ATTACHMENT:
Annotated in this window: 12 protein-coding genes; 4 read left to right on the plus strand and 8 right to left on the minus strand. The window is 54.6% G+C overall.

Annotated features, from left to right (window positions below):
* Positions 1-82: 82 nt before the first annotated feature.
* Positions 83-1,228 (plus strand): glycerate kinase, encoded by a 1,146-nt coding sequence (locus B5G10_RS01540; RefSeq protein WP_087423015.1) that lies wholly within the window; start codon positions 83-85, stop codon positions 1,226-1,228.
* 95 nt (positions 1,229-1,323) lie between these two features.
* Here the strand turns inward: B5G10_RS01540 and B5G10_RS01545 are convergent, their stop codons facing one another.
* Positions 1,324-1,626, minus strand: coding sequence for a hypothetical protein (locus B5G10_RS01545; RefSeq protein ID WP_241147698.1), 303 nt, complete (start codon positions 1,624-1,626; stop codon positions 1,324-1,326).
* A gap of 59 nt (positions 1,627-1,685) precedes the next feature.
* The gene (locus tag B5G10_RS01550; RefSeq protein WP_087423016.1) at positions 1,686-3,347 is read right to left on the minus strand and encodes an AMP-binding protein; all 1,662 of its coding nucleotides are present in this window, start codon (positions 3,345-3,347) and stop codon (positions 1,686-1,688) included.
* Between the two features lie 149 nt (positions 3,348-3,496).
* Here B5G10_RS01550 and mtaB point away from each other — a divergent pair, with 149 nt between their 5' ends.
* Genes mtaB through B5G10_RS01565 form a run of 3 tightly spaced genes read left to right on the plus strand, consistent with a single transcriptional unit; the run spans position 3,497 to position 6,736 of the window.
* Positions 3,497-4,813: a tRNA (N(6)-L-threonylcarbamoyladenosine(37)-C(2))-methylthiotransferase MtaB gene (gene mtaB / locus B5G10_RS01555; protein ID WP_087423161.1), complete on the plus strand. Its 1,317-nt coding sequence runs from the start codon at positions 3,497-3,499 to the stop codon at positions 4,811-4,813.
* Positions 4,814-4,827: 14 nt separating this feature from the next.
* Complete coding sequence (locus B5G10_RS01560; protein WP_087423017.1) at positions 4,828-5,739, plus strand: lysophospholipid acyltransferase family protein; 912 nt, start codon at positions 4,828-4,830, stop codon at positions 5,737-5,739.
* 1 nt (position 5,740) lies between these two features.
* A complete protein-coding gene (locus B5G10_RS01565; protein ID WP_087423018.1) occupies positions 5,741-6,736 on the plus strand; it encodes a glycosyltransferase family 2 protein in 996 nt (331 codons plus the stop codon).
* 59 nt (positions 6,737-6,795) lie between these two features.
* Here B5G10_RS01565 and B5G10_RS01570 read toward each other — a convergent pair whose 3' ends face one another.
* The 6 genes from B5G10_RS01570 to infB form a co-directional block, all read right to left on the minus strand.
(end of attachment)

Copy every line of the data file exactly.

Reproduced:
Annotated in this window: 12 protein-coding genes; 4 read left to right on the plus strand and 8 right to left on the minus strand. The window is 54.6% G+C overall.

Annotated features, from left to right (window positions below):
* Positions 1-82: 82 nt before the first annotated feature.
* Positions 83-1,228 (plus strand): glycerate kinase, encoded by a 1,146-nt coding sequence (locus B5G10_RS01540; RefSeq protein WP_087423015.1) that lies wholly within the window; start codon positions 83-85, stop codon positions 1,226-1,228.
* 95 nt (positions 1,229-1,323) lie between these two features.
* Here the strand turns inward: B5G10_RS01540 and B5G10_RS01545 are convergent, their stop codons facing one another.
* Positions 1,324-1,626, minus strand: coding sequence for a hypothetical protein (locus B5G10_RS01545; RefSeq protein ID WP_241147698.1), 303 nt, complete (start codon positions 1,624-1,626; stop codon positions 1,324-1,326).
* A gap of 59 nt (positions 1,627-1,685) precedes the next feature.
* The gene (locus tag B5G10_RS01550; RefSeq protein WP_087423016.1) at positions 1,686-3,347 is read right to left on the minus strand and encodes an AMP-binding protein; all 1,662 of its coding nucleotides are present in this window, start codon (positions 3,345-3,347) and stop codon (positions 1,686-1,688) included.
* Between the two features lie 149 nt (positions 3,348-3,496).
* Here B5G10_RS01550 and mtaB point away from each other — a divergent pair, with 149 nt between their 5' ends.
* Genes mtaB through B5G10_RS01565 form a run of 3 tightly spaced genes read left to right on the plus strand, consistent with a single transcriptional unit; the run spans position 3,497 to position 6,736 of the window.
* Positions 3,497-4,813: a tRNA (N(6)-L-threonylcarbamoyladenosine(37)-C(2))-methylthiotransferase MtaB gene (gene mtaB / locus B5G10_RS01555; protein ID WP_087423161.1), complete on the plus strand. Its 1,317-nt coding sequence runs from the start codon at positions 3,497-3,499 to the stop codon at positions 4,811-4,813.
* Positions 4,814-4,827: 14 nt separating this feature from the next.
* Complete coding sequence (locus B5G10_RS01560; protein WP_087423017.1) at positions 4,828-5,739, plus strand: lysophospholipid acyltransferase family protein; 912 nt, start codon at positions 4,828-4,830, stop codon at positions 5,737-5,739.
* 1 nt (position 5,740) lies between these two features.
* A complete protein-coding gene (locus B5G10_RS01565; protein ID WP_087423018.1) occupies positions 5,741-6,736 on the plus strand; it encodes a glycosyltransferase family 2 protein in 996 nt (331 codons plus the stop codon).
* 59 nt (positions 6,737-6,795) lie between these two features.
* Here B5G10_RS01565 and B5G10_RS01570 read toward each other — a convergent pair whose 3' ends face one another.
* The 6 genes from B5G10_RS01570 to infB form a co-directional block, all read right to left on the minus strand.